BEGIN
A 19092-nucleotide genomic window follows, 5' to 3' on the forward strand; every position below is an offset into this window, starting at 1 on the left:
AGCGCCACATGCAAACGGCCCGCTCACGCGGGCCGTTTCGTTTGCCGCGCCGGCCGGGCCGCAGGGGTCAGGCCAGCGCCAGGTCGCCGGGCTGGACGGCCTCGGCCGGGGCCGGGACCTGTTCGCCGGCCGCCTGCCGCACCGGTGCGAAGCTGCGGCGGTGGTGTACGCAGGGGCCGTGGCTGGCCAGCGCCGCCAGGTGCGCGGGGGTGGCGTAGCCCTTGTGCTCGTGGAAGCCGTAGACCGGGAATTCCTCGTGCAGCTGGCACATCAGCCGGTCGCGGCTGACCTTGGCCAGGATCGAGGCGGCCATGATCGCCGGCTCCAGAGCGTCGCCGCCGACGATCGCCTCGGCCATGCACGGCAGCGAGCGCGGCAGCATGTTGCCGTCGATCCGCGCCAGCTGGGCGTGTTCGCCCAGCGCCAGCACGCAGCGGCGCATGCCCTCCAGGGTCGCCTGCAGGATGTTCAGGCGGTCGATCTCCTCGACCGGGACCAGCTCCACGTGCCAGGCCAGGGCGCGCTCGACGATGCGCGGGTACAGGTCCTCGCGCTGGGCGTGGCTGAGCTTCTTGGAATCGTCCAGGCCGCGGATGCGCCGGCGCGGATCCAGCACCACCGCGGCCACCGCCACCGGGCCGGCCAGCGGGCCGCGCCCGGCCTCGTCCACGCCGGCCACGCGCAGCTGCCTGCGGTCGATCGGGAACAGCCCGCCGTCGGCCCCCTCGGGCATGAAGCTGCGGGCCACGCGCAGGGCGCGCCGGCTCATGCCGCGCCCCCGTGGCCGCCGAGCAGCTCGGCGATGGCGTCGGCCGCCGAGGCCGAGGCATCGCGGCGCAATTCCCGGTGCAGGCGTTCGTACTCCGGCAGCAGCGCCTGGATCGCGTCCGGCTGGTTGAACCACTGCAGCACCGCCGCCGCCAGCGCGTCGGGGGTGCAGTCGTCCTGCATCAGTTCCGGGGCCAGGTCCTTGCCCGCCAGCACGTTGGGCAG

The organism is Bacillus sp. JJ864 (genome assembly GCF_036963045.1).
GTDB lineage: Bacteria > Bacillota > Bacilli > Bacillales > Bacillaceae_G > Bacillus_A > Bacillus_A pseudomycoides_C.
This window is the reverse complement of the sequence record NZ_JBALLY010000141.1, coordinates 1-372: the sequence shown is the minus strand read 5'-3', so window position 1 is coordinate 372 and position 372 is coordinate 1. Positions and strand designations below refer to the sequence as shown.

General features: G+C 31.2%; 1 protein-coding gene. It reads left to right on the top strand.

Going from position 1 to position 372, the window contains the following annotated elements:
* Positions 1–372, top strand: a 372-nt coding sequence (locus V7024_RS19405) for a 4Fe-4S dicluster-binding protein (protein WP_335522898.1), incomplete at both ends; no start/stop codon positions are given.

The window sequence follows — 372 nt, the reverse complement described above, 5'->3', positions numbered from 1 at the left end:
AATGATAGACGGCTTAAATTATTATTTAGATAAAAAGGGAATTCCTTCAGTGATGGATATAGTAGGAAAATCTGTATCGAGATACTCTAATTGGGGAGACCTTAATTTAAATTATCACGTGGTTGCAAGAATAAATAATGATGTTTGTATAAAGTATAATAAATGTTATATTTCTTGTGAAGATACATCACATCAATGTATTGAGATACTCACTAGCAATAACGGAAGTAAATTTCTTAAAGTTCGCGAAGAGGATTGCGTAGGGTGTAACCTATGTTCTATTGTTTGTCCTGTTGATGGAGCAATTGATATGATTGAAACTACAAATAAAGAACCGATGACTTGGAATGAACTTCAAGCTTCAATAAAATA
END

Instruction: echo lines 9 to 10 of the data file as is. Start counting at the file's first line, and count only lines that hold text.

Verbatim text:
The window sequence follows — 372 nt, the reverse complement described above, 5'->3', positions numbered from 1 at the left end:
AATGATAGACGGCTTAAATTATTATTTAGATAAAAAGGGAATTCCTTCAGTGATGGATATAGTAGGAAAATCTGTATCGAGATACTCTAATTGGGGAGACCTTAATTTAAATTATCACGTGGTTGCAAGAATAAATAATGATGTTTGTATAAAGTATAATAAATGTTATATTTCTTGTGAAGATACATCACATCAATGTATTGAGATACTCACTAGCAATAACGGAAGTAAATTTCTTAAAGTTCGCGAAGAGGATTGCGTAGGGTGTAACCTATGTTCTATTGTTTGTCCTGTTGATGGAGCAATTGATATGATTGAAACTACAAATAAAGAACCGATGACTTGGAATGAACTTCAAGCTTCAATAAAATA